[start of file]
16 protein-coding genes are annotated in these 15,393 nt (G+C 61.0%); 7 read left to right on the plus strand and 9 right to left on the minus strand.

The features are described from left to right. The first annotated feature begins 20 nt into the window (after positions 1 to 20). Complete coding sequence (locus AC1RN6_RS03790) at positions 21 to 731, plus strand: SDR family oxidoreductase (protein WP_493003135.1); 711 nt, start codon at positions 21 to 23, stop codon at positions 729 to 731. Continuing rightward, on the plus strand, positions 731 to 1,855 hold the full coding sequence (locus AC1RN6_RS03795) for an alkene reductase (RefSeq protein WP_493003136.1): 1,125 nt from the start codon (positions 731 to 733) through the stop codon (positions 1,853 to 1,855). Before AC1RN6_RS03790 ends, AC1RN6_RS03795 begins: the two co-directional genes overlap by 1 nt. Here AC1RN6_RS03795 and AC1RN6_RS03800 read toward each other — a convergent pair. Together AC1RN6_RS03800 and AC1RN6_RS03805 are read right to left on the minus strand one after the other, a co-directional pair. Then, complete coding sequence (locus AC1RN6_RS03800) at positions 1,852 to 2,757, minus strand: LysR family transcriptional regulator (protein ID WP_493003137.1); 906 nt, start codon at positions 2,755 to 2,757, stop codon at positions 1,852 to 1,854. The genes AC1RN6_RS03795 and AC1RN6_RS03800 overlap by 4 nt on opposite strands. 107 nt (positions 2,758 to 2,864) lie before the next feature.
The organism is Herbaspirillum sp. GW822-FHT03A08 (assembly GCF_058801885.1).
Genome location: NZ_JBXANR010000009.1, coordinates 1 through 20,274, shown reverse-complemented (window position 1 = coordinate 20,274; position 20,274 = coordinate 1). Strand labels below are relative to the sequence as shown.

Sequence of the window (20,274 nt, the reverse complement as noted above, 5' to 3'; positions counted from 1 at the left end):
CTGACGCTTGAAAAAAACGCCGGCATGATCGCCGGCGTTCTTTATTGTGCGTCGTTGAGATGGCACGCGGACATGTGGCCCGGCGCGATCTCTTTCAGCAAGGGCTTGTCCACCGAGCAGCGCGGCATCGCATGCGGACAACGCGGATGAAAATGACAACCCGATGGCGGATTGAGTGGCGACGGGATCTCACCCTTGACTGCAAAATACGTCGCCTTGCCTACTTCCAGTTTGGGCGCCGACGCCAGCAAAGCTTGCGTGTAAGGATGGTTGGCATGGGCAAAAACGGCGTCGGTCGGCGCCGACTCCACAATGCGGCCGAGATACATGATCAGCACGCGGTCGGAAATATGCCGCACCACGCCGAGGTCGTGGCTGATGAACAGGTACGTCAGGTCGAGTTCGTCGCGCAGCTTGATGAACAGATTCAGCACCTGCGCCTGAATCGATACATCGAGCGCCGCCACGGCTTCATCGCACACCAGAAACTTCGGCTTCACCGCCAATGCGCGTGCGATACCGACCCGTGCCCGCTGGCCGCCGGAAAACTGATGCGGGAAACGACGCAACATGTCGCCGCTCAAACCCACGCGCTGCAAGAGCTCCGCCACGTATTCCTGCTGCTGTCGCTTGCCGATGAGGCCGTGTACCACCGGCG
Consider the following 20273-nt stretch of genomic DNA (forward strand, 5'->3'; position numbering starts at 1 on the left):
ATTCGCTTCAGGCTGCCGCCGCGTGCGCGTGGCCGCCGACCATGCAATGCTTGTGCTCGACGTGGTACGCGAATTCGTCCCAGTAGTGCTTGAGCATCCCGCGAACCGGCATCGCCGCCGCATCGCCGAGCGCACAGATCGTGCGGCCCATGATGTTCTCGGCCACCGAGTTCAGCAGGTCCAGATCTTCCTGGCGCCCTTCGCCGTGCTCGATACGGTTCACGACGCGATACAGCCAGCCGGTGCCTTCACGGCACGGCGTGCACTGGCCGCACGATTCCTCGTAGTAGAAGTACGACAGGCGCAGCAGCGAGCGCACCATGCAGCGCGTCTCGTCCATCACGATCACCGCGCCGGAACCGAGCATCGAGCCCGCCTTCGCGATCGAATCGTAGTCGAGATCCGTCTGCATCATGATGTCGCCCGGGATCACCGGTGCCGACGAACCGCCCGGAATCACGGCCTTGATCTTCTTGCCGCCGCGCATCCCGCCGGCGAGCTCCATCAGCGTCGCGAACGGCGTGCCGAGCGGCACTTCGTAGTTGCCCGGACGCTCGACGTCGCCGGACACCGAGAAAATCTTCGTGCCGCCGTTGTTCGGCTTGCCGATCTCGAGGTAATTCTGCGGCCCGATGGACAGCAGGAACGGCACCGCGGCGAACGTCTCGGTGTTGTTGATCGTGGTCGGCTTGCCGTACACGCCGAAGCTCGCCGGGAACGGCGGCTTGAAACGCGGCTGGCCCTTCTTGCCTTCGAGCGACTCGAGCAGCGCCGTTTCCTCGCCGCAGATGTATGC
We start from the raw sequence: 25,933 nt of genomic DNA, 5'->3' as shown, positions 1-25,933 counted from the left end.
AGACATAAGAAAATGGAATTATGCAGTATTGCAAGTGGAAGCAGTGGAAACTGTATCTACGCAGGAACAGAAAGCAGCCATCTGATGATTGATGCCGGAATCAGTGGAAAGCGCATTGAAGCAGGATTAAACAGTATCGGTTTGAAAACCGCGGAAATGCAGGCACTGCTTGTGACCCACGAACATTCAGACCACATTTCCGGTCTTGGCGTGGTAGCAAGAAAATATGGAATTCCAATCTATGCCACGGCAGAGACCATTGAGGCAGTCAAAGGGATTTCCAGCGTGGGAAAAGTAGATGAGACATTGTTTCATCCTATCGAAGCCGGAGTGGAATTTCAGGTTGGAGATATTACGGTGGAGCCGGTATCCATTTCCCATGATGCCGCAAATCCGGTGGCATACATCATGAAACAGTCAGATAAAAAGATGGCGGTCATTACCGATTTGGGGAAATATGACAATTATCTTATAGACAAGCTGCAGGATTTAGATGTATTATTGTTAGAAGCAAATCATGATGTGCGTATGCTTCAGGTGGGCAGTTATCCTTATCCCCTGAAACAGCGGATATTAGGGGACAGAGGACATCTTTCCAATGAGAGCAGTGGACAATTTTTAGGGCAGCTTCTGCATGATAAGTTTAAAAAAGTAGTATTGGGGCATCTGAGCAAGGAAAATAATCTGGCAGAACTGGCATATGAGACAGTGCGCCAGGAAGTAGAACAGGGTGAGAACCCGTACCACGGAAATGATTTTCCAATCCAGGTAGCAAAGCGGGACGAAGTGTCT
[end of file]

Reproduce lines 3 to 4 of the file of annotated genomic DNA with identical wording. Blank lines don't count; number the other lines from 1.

The organism is Herbaspirillum sp. GW822-FHT03A08 (assembly GCF_058801885.1).
Genome location: NZ_JBXANR010000009.1, coordinates 1 through 20,274, shown reverse-complemented (window position 1 = coordinate 20,274; position 20,274 = coordinate 1). Strand labels below are relative to the sequence as shown.